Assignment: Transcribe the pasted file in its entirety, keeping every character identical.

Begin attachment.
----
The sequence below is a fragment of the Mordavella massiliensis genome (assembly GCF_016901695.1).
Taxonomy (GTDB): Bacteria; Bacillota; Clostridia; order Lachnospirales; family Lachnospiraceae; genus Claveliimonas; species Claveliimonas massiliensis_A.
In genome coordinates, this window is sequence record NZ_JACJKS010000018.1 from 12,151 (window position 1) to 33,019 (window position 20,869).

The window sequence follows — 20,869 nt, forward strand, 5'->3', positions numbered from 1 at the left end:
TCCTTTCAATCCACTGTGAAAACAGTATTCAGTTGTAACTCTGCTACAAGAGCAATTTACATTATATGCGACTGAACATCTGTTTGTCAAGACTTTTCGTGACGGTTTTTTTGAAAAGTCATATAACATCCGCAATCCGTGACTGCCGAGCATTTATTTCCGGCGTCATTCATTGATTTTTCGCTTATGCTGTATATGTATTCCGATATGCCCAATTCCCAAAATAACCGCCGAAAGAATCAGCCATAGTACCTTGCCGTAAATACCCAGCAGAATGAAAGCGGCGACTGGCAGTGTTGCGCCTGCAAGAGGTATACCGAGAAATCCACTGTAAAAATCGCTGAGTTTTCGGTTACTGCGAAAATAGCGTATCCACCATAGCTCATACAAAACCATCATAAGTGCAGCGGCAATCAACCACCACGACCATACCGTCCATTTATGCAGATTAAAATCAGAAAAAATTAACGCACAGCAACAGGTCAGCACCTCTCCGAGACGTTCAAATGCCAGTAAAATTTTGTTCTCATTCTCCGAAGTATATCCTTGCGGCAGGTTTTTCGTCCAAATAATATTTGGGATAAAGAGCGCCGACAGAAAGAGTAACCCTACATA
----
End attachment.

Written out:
The sequence below is a fragment of the Mordavella massiliensis genome (assembly GCF_016901695.1).
Taxonomy (GTDB): Bacteria; Bacillota; Clostridia; order Lachnospirales; family Lachnospiraceae; genus Claveliimonas; species Claveliimonas massiliensis_A.
In genome coordinates, this window is sequence record NZ_JACJKS010000018.1 from 12,151 (window position 1) to 33,019 (window position 20,869).

The window sequence follows — 20,869 nt, forward strand, 5'->3', positions numbered from 1 at the left end:
TCCTTTCAATCCACTGTGAAAACAGTATTCAGTTGTAACTCTGCTACAAGAGCAATTTACATTATATGCGACTGAACATCTGTTTGTCAAGACTTTTCGTGACGGTTTTTTTGAAAAGTCATATAACATCCGCAATCCGTGACTGCCGAGCATTTATTTCCGGCGTCATTCATTGATTTTTCGCTTATGCTGTATATGTATTCCGATATGCCCAATTCCCAAAATAACCGCCGAAAGAATCAGCCATAGTACCTTGCCGTAAATACCCAGCAGAATGAAAGCGGCGACTGGCAGTGTTGCGCCTGCAAGAGGTATACCGAGAAATCCACTGTAAAAATCGCTGAGTTTTCGGTTACTGCGAAAATAGCGTATCCACCATAGCTCATACAAAACCATCATAAGTGCAGCGGCAATCAACCACCACGACCATACCGTCCATTTATGCAGATTAAAATCAGAAAAAATTAACGCACAGCAACAGGTCAGCACCTCTCCGAGACGTTCAAATGCCAGTAAAATTTTGTTCTCATTCTCCGAAGTATATCCTTGCGGCAGGTTTTTCGTCCAAATAATATTTGGGATAAAGAGCGCCGACAGAAAGAGTAACCCTACATA